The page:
Header Ads

A Super Computer Mimics Brain Cells, Reaches 1% Of Capacity

Using a Japanese super-computer, a team of scientists have carried out the largest ever imitation of the way a brain's cells connect with each other. This will pave the way for a better understanding of the extremely complex human brain, they say.

Researchers from the RIKEN, a Japanese research body, the Okinawa Institute of Science & Technology (OIST) in Japan and the Forschungszentrum Julich, a research institute in Germany, used the K-computer in Julich to carry out the neuronal network simulation.

The brain consists of some 200 billion nerve cells, also called neurons. These are linked to each other by trillions of connections called synapses. Small electrical impulses are fired across the neurons through synapses, each of which contains an estimated 1000 switches for routing the message. The total network runs into hundreds of trillions of pathways. Just the topmost layer of the brain, the cerebral cortex has an estimated 125 trillion synapses, according to research by Stephen Smith, a professor at Stanford University.

The latest simulation managed to create a virtual or electronic neuronal network of 1.73 billion nerve cells connected by 10.4 trillion synapses. For this feat, it used a open-source software called NEST and 82,944 processors of the K computer. The process took 40 minutes, to complete the simulation of 1 second of neuronal network activity in real, biological, time.

Although the simulated network is huge, it only represents 1% of the neuronal network in the brain. The nerve cells were randomly connected and the simulation itself was not supposed to provide new insight into the brain - the purpose of the endeavor was to test the limits of the simulation technology developed in the project and the capabilities of K. In the process, the researchers gathered invaluable experience that will guide them in the construction of novel simulation software.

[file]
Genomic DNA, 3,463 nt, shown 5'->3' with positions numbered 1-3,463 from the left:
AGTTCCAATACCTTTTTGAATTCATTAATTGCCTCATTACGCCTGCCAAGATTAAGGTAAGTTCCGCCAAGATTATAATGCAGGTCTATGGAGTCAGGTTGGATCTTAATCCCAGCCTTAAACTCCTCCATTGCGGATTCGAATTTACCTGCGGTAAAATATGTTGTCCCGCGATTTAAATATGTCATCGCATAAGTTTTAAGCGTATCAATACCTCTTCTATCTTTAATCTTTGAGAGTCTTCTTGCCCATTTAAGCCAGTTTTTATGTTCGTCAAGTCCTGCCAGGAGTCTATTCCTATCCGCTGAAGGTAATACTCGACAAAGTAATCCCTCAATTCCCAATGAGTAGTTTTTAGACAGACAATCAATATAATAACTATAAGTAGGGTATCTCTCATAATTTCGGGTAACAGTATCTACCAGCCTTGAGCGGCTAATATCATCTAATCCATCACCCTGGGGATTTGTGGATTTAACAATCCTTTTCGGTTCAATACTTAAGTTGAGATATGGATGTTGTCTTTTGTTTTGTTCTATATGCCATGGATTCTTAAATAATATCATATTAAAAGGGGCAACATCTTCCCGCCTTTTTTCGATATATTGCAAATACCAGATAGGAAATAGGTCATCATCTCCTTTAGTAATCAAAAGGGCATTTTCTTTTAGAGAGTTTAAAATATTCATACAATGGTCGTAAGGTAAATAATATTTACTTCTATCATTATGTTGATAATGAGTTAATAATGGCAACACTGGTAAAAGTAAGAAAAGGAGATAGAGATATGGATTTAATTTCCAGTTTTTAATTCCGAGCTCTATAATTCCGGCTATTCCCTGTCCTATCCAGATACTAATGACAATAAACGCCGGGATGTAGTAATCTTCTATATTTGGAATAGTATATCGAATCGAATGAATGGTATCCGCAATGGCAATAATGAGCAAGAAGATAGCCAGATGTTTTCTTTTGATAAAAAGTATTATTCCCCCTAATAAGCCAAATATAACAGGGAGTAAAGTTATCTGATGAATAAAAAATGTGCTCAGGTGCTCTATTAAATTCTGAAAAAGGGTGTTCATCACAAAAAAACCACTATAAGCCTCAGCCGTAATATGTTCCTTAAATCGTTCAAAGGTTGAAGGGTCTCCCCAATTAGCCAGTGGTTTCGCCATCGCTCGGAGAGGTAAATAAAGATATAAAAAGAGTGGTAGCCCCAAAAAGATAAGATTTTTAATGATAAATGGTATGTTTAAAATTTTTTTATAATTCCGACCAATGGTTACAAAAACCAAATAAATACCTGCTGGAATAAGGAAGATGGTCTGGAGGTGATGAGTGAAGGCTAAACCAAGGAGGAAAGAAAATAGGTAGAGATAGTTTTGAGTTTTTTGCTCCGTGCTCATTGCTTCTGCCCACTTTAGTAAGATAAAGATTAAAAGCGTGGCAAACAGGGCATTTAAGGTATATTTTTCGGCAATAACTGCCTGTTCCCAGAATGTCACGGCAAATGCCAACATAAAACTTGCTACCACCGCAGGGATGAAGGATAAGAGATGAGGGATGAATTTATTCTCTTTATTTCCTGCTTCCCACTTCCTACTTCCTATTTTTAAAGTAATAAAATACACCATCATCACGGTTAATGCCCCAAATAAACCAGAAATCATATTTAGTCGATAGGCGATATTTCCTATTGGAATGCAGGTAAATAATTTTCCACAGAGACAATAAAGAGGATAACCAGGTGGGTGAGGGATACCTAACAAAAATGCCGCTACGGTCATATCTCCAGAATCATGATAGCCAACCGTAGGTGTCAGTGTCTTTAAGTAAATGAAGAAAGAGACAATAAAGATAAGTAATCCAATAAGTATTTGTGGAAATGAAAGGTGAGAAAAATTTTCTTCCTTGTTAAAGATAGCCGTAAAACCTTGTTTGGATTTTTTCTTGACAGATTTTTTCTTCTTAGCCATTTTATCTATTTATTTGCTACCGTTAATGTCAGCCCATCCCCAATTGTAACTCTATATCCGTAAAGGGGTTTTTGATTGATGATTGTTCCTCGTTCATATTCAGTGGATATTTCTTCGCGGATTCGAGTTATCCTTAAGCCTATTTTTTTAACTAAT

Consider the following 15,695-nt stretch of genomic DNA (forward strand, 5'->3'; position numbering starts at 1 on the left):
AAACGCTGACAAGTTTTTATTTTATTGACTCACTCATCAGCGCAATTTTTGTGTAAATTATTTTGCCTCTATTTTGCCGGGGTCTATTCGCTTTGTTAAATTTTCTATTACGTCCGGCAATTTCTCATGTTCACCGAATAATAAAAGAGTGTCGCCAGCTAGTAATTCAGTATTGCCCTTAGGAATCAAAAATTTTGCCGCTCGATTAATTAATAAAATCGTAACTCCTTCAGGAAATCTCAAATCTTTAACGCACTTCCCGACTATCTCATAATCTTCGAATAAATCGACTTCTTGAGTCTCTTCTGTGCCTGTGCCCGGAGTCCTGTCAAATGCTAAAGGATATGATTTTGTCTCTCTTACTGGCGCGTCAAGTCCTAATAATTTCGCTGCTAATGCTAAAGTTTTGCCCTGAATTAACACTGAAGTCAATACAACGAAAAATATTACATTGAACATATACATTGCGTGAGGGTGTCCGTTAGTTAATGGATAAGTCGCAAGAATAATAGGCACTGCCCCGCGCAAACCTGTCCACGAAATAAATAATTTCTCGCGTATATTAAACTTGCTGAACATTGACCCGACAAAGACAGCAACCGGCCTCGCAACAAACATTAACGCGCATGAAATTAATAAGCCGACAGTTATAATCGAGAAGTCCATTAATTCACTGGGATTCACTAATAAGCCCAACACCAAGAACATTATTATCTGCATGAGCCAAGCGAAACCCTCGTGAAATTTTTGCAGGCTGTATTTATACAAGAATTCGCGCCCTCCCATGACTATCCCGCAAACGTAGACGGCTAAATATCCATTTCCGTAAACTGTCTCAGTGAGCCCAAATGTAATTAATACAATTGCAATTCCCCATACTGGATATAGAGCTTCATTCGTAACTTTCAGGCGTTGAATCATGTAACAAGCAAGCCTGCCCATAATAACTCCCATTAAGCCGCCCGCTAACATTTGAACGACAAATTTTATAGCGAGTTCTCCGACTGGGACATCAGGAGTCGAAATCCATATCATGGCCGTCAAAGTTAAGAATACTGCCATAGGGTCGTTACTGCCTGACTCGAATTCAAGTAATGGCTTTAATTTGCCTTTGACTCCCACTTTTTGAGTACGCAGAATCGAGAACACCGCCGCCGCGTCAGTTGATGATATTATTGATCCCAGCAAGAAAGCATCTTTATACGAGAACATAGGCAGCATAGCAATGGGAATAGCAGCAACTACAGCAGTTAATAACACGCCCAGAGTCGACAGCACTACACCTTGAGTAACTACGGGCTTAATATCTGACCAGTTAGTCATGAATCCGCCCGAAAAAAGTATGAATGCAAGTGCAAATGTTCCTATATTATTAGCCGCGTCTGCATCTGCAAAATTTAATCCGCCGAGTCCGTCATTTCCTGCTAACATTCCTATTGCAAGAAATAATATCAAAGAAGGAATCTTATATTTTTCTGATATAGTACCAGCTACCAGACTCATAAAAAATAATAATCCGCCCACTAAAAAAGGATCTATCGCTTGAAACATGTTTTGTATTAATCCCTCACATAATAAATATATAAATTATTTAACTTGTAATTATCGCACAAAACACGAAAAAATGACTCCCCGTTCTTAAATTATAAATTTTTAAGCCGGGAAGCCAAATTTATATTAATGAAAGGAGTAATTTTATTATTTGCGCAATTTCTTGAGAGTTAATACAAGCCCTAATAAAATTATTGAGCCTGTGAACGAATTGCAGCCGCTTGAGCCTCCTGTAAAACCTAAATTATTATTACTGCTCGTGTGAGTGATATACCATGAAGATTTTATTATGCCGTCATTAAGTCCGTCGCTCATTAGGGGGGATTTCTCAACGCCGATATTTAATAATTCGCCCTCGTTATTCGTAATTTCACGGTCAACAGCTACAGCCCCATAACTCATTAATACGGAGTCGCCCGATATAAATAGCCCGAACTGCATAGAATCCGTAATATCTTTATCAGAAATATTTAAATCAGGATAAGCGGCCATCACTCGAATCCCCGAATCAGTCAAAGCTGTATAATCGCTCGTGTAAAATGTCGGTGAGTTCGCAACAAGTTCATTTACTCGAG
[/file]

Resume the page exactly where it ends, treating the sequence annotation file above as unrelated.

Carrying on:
The team was led by Markus Diesmann in collaboration with Abigail Morrison both now with the Institute of Neuroscience and Medicine at Julich.

Simulating a large neuronal network and a process like learning requires large amounts of computing memory. Synapses, the structures at the interface between two neurons, are constantly modified by neuronal interaction and simulators need to allow for these modifications.

More important than the number of neurons in the simulated network is the fact that during the simulation each synapse between excitatory neurons was supplied with 24 bytes of memory. This enabled an accurate mathematical description of the network. In total, the simulator coordinated the use of about 1 petabyte of main memory, which corresponds to the aggregated memory of 250,000 PCs.

"If peta-scale computers like the K Computer are capable of representing 1% of the network of a human brain today, then we know that simulating the whole brain at the level of the individual nerve cell and its synapses will be possible with exa-scale computers hopefully available within the next decade," explains Diesmann. One 'peta' is a thousand trillion and one 'exa' is a thousand 'peta'.

The achievement on K computer is encouraging news for the Human Brain Project (HBP) of the European Union, scheduled to start this October. The central supercomputer for this project will be based at the Forschungszentrum Julich.
Powered by Blogger.